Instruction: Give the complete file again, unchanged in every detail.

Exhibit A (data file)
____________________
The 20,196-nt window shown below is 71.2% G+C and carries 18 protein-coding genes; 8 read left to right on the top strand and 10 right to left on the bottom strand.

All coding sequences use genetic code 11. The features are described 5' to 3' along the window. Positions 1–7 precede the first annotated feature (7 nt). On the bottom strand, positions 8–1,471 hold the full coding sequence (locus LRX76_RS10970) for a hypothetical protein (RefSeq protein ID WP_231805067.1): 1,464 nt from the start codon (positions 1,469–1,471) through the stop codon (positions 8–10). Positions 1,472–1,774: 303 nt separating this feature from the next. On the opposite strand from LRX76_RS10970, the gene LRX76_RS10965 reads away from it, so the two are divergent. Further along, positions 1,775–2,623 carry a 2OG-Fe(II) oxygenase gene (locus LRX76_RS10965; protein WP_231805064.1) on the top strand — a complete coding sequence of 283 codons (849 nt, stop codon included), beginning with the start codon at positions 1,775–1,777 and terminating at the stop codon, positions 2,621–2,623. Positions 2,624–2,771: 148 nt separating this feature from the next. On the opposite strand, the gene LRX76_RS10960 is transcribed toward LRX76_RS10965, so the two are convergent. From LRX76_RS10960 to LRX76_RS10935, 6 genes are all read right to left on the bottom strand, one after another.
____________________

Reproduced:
The 20,196-nt window shown below is 71.2% G+C and carries 18 protein-coding genes; 8 read left to right on the top strand and 10 right to left on the bottom strand.

All coding sequences use genetic code 11. The features are described 5' to 3' along the window. Positions 1–7 precede the first annotated feature (7 nt). On the bottom strand, positions 8–1,471 hold the full coding sequence (locus LRX76_RS10970) for a hypothetical protein (RefSeq protein ID WP_231805067.1): 1,464 nt from the start codon (positions 1,469–1,471) through the stop codon (positions 8–10). Positions 1,472–1,774: 303 nt separating this feature from the next. On the opposite strand from LRX76_RS10970, the gene LRX76_RS10965 reads away from it, so the two are divergent. Further along, positions 1,775–2,623 carry a 2OG-Fe(II) oxygenase gene (locus LRX76_RS10965; protein WP_231805064.1) on the top strand — a complete coding sequence of 283 codons (849 nt, stop codon included), beginning with the start codon at positions 1,775–1,777 and terminating at the stop codon, positions 2,621–2,623. Positions 2,624–2,771: 148 nt separating this feature from the next. On the opposite strand, the gene LRX76_RS10960 is transcribed toward LRX76_RS10965, so the two are convergent. From LRX76_RS10960 to LRX76_RS10935, 6 genes are all read right to left on the bottom strand, one after another.